Before I get started on Generic Classes in .Net, I'd like to give credit to CopySourceAsHtml for my new formatting of code blocks in my blog.  I made some of my own enhancements, but I'd still be using the boring black on yellow formatting without CSAH.  To learn how to get it to work on VS2008, go here (be sure to read the comments if you are running on XP).

We've all used generic classes without thinking much about it.  I use List<T> extensively (perhaps abusively).  I really only discovered the power of these classes when I started defining my own.  I was looking at my code and shaking my head over the duplication between my controller classes.  I finally decided to use inheritance and a template method to rid myself of this duplication.  I also introduced a base interface for my view that the base controller would interact with.  With a non-generic implementation, all of the subclasses would have to cast the view to the interfaces they each used.  With generics, no casting is necessary.  Just like List<T>, all of the properties and methods become strongly typed.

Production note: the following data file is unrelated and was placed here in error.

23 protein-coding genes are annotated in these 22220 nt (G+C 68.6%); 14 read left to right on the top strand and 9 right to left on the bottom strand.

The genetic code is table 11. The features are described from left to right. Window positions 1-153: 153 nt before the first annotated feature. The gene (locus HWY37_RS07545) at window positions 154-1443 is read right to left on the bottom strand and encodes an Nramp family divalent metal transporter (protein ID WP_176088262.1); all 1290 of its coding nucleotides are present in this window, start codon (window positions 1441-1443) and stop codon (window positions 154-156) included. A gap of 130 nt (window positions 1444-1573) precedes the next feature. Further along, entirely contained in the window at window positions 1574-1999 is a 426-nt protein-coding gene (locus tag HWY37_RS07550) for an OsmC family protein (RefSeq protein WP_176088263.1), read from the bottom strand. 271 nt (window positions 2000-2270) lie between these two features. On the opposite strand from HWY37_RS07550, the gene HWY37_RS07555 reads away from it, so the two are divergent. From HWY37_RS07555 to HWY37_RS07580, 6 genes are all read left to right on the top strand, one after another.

1 public abstract class MyBaseController<T> where T : IMyBaseView
    2 {
    3     protected IMyDataContext _dataContext;
    4     protected T _view;
    5 
    6     public virtual void Observe( T view, IMyDataContext dataContext )
    7     {
    8         _view = view;
    9         _dataContext = dataContext;
   10 
   11         if( !_view.IsPostBack )
   12         {
   13             PreInitializeView();
   14             InvalidateCache();
   15             InitializeView();
   16         }
   17         else
   18         {
   19             UpdateView();
   20         }
   21         AttachEvents();
   22     }
   23     ...
   24 }

And an example of a concrete controller:

    1 public interface IMyConcreteView : IMyBaseView
    2 {
    3     event EventHandler Added;
    4     event EventHandler Edited;
    5     event EventHandler Deleted;
    6 }
    7 
    8 public class MyConcreteController : MyBaseController<IMyConcreteView>
    9 {
   10     protected override void AttachEvents()
   11     {
   12         base.AttachEvents();
   13         _view.Edited += new EventHandler( _view_InvalidationEvent );
   14         _view.Added += new EventHandler( _view_InvalidationEvent );
   15         _view.Deleted += new EventHandler( _view_InvalidationEvent );
   16     }
   17     ...
   18 }

Sure, I could have introduced a local "view" property that casts the base view to my concrete view, but do I really want to do that for all of my controllers.  I'm thankful that generics can do the work for me.

Tags: ,
posted on Monday, July 21, 2008 11:07 AM
Filed Under [ .Net Design C# ]

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